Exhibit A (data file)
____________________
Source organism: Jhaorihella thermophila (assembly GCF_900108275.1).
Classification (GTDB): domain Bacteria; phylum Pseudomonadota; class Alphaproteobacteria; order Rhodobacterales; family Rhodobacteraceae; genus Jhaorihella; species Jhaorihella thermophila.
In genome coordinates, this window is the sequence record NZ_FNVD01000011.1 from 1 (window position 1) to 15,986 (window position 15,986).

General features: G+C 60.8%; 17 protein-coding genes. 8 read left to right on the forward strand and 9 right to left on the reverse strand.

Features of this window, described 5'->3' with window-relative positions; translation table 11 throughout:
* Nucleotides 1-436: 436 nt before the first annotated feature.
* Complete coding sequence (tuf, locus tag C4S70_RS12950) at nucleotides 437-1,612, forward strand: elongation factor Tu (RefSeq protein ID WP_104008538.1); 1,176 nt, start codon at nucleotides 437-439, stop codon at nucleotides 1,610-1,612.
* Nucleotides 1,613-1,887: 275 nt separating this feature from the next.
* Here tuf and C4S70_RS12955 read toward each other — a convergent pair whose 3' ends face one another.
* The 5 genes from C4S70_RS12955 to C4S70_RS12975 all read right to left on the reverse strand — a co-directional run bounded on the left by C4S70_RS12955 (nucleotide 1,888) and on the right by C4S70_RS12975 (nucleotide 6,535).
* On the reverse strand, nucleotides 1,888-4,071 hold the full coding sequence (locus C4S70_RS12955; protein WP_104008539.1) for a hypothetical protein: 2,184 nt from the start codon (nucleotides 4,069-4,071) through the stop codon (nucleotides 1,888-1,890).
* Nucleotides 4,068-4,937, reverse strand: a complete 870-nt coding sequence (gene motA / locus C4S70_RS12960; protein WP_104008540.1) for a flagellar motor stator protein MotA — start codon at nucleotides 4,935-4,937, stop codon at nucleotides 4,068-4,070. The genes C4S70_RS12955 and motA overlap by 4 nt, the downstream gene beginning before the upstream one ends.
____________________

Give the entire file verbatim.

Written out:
Source organism: Jhaorihella thermophila (assembly GCF_900108275.1).
Classification (GTDB): domain Bacteria; phylum Pseudomonadota; class Alphaproteobacteria; order Rhodobacterales; family Rhodobacteraceae; genus Jhaorihella; species Jhaorihella thermophila.
In genome coordinates, this window is the sequence record NZ_FNVD01000011.1 from 1 (window position 1) to 15,986 (window position 15,986).

General features: G+C 60.8%; 17 protein-coding genes. 8 read left to right on the forward strand and 9 right to left on the reverse strand.

Features of this window, described 5'->3' with window-relative positions; translation table 11 throughout:
* Nucleotides 1-436: 436 nt before the first annotated feature.
* Complete coding sequence (tuf, locus tag C4S70_RS12950) at nucleotides 437-1,612, forward strand: elongation factor Tu (RefSeq protein ID WP_104008538.1); 1,176 nt, start codon at nucleotides 437-439, stop codon at nucleotides 1,610-1,612.
* Nucleotides 1,613-1,887: 275 nt separating this feature from the next.
* Here tuf and C4S70_RS12955 read toward each other — a convergent pair whose 3' ends face one another.
* The 5 genes from C4S70_RS12955 to C4S70_RS12975 all read right to left on the reverse strand — a co-directional run bounded on the left by C4S70_RS12955 (nucleotide 1,888) and on the right by C4S70_RS12975 (nucleotide 6,535).
* On the reverse strand, nucleotides 1,888-4,071 hold the full coding sequence (locus C4S70_RS12955; protein WP_104008539.1) for a hypothetical protein: 2,184 nt from the start codon (nucleotides 4,069-4,071) through the stop codon (nucleotides 1,888-1,890).
* Nucleotides 4,068-4,937, reverse strand: a complete 870-nt coding sequence (gene motA / locus C4S70_RS12960; protein WP_104008540.1) for a flagellar motor stator protein MotA — start codon at nucleotides 4,935-4,937, stop codon at nucleotides 4,068-4,070. The genes C4S70_RS12955 and motA overlap by 4 nt, the downstream gene beginning before the upstream one ends.